Homeowners Insurance


Homeowner's insurance is a type of insurance policy that combines many different types of protection applied to your home. The types of protection built into these policies include losses occurring to your home and its contents, loss of use, loss of other personal possessions of the home owner, cost of additional living expenses such as hotel costs, as well as liability insurance for accidents that may happen in the home.


The cost of obtaining homeowner's insurance depends on what it would cost to replace the house, as well as other items that are insured. The payment from the insured person to the insurer is called a premium. If you are the one purchasing insurance, you must pay the premium to the insurance company according to the type of payment schedule in your contract.

When calculating the amount of premium you must pay, the insurers take into consideration the likelihood of potential major damage or costs. Most insurers generally charge a lower premium if it appears that the insured property is less likely to be destroyed or damaged. For example, if your house is situated next to a fire station or is equipped with a sprinkler system and fire alarms, your premium will likely be lower than houses without those products and houses located far away from fire stations.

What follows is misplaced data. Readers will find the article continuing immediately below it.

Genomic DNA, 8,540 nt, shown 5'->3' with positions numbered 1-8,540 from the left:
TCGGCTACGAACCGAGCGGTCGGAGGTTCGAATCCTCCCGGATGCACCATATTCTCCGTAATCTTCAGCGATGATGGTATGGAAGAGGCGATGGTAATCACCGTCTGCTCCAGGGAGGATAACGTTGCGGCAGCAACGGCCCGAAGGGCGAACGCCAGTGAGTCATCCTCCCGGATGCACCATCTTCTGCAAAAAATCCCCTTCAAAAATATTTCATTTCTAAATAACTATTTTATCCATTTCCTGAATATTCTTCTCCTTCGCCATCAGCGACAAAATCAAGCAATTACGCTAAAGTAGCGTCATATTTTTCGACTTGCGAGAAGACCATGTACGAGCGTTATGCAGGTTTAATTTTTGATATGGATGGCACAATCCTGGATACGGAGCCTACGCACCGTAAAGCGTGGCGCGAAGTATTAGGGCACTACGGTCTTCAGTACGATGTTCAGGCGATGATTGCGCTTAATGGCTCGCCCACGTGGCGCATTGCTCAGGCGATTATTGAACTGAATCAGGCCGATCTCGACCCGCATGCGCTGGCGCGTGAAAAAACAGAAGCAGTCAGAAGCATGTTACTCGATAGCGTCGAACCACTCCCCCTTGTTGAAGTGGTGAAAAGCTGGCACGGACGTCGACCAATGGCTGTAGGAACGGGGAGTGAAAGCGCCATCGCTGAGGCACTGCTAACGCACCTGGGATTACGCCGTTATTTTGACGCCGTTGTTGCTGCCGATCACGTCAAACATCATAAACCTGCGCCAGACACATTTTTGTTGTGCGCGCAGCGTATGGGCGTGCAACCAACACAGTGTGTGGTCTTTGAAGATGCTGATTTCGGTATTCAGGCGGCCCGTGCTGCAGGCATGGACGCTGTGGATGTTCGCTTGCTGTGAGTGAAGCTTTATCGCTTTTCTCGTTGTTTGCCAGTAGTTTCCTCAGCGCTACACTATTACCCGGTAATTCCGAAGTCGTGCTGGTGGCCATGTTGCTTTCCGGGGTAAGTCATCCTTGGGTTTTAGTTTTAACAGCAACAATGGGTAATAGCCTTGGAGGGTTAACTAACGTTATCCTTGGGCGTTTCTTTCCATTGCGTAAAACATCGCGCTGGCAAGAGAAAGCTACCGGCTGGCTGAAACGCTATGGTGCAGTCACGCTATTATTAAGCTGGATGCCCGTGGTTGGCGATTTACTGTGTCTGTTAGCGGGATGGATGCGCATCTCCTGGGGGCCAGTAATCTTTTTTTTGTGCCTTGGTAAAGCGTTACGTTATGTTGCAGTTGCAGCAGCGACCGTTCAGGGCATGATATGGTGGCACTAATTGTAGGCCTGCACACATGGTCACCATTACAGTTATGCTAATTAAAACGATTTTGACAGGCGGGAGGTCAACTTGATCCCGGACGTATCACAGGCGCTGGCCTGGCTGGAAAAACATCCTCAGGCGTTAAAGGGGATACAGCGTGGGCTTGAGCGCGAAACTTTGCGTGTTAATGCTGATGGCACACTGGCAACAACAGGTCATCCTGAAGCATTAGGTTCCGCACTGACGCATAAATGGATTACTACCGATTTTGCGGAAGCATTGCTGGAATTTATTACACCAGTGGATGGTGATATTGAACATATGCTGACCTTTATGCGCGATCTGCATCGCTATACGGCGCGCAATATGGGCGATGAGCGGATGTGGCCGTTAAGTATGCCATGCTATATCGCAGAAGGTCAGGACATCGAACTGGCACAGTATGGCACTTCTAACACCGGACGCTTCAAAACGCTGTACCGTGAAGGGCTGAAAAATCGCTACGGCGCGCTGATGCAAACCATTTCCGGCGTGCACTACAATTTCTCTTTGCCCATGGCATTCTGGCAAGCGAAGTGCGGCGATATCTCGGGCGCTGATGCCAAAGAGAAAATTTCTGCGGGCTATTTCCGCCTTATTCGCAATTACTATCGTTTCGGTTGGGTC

Required insurance for homeowners

Most home buyers borrow the cost to purchase their home in the form of a mortgage. In most cases, the mortgage lender requires the buyer to purchase homeowner's insurance as a condition of the loan in order to protect the bank if the home were to be destroyed. Anyone with an interest in the property should be listed on the insurance policy in order to protect his interest in it. If not, his assets will not be covered in case of damage or loss.

Source by Thomas Morva